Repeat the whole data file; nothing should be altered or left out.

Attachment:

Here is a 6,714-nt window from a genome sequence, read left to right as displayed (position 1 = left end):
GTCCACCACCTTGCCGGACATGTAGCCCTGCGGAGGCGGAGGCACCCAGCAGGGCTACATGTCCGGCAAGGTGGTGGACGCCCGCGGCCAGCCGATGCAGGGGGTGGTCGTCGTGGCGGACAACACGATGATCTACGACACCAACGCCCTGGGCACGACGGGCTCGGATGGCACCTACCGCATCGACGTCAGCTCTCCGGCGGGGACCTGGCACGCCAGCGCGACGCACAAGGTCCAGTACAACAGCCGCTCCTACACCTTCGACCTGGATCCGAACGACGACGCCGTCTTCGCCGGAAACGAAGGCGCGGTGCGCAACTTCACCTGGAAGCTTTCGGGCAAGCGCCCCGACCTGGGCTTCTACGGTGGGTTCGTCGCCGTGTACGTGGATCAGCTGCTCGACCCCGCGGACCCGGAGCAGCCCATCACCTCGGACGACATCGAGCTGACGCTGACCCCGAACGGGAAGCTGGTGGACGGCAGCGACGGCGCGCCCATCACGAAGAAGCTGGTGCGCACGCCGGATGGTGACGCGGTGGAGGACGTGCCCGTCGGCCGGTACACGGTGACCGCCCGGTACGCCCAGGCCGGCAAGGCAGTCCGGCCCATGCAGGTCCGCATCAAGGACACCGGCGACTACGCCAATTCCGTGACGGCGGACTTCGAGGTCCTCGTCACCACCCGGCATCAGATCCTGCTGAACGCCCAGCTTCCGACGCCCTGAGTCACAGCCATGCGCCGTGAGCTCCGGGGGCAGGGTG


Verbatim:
Here is a 6,714-nt window from a genome sequence, read left to right as displayed (position 1 = left end):
GTCCACCACCTTGCCGGACATGTAGCCCTGCGGAGGCGGAGGCACCCAGCAGGGCTACATGTCCGGCAAGGTGGTGGACGCCCGCGGCCAGCCGATGCAGGGGGTGGTCGTCGTGGCGGACAACACGATGATCTACGACACCAACGCCCTGGGCACGACGGGCTCGGATGGCACCTACCGCATCGACGTCAGCTCTCCGGCGGGGACCTGGCACGCCAGCGCGACGCACAAGGTCCAGTACAACAGCCGCTCCTACACCTTCGACCTGGATCCGAACGACGACGCCGTCTTCGCCGGAAACGAAGGCGCGGTGCGCAACTTCACCTGGAAGCTTTCGGGCAAGCGCCCCGACCTGGGCTTCTACGGTGGGTTCGTCGCCGTGTACGTGGATCAGCTGCTCGACCCCGCGGACCCGGAGCAGCCCATCACCTCGGACGACATCGAGCTGACGCTGACCCCGAACGGGAAGCTGGTGGACGGCAGCGACGGCGCGCCCATCACGAAGAAGCTGGTGCGCACGCCGGATGGTGACGCGGTGGAGGACGTGCCCGTCGGCCGGTACACGGTGACCGCCCGGTACGCCCAGGCCGGCAAGGCAGTCCGGCCCATGCAGGTCCGCATCAAGGACACCGGCGACTACGCCAATTCCGTGACGGCGGACTTCGAGGTCCTCGTCACCACCCGGCATCAGATCCTGCTGAACGCCCAGCTTCCGACGCCCTGAGTCACAGCCATGCGCCGTGAGCTCCGGGGGCAGGGTG